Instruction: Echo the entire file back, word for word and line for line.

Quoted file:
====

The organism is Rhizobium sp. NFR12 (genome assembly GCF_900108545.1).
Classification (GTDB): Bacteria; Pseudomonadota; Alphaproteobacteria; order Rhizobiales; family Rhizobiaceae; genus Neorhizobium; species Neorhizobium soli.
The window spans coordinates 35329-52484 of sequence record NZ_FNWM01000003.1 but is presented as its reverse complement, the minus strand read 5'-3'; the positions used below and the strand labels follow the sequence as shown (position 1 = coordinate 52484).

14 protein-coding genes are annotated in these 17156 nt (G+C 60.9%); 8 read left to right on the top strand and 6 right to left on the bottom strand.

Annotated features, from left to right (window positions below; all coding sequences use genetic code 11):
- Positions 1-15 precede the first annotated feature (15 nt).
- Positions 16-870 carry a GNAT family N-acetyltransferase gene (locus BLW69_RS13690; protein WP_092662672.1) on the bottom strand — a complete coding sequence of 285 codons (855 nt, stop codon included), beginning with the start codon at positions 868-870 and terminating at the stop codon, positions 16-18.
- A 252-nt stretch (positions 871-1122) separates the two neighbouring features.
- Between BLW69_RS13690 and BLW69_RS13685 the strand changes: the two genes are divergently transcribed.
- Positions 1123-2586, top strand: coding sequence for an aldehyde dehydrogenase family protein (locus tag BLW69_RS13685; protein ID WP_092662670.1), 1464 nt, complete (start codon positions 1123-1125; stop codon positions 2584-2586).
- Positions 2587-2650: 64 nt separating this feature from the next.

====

The organism is Rhizobium sp. NFR12 (genome assembly GCF_900108545.1).
Classification (GTDB): Bacteria; Pseudomonadota; Alphaproteobacteria; order Rhizobiales; family Rhizobiaceae; genus Neorhizobium; species Neorhizobium soli.
The window spans coordinates 35329-52484 of sequence record NZ_FNWM01000003.1 but is presented as its reverse complement, the minus strand read 5'-3'; the positions used below and the strand labels follow the sequence as shown (position 1 = coordinate 52484).

14 protein-coding genes are annotated in these 17156 nt (G+C 60.9%); 8 read left to right on the top strand and 6 right to left on the bottom strand.

Annotated features, from left to right (window positions below; all coding sequences use genetic code 11):
- Positions 1-15 precede the first annotated feature (15 nt).
- Positions 16-870 carry a GNAT family N-acetyltransferase gene (locus BLW69_RS13690; protein WP_092662672.1) on the bottom strand — a complete coding sequence of 285 codons (855 nt, stop codon included), beginning with the start codon at positions 868-870 and terminating at the stop codon, positions 16-18.
- A 252-nt stretch (positions 871-1122) separates the two neighbouring features.
- Between BLW69_RS13690 and BLW69_RS13685 the strand changes: the two genes are divergently transcribed.
- Positions 1123-2586, top strand: coding sequence for an aldehyde dehydrogenase family protein (locus tag BLW69_RS13685; protein ID WP_092662670.1), 1464 nt, complete (start codon positions 1123-1125; stop codon positions 2584-2586).
- Positions 2587-2650: 64 nt separating this feature from the next.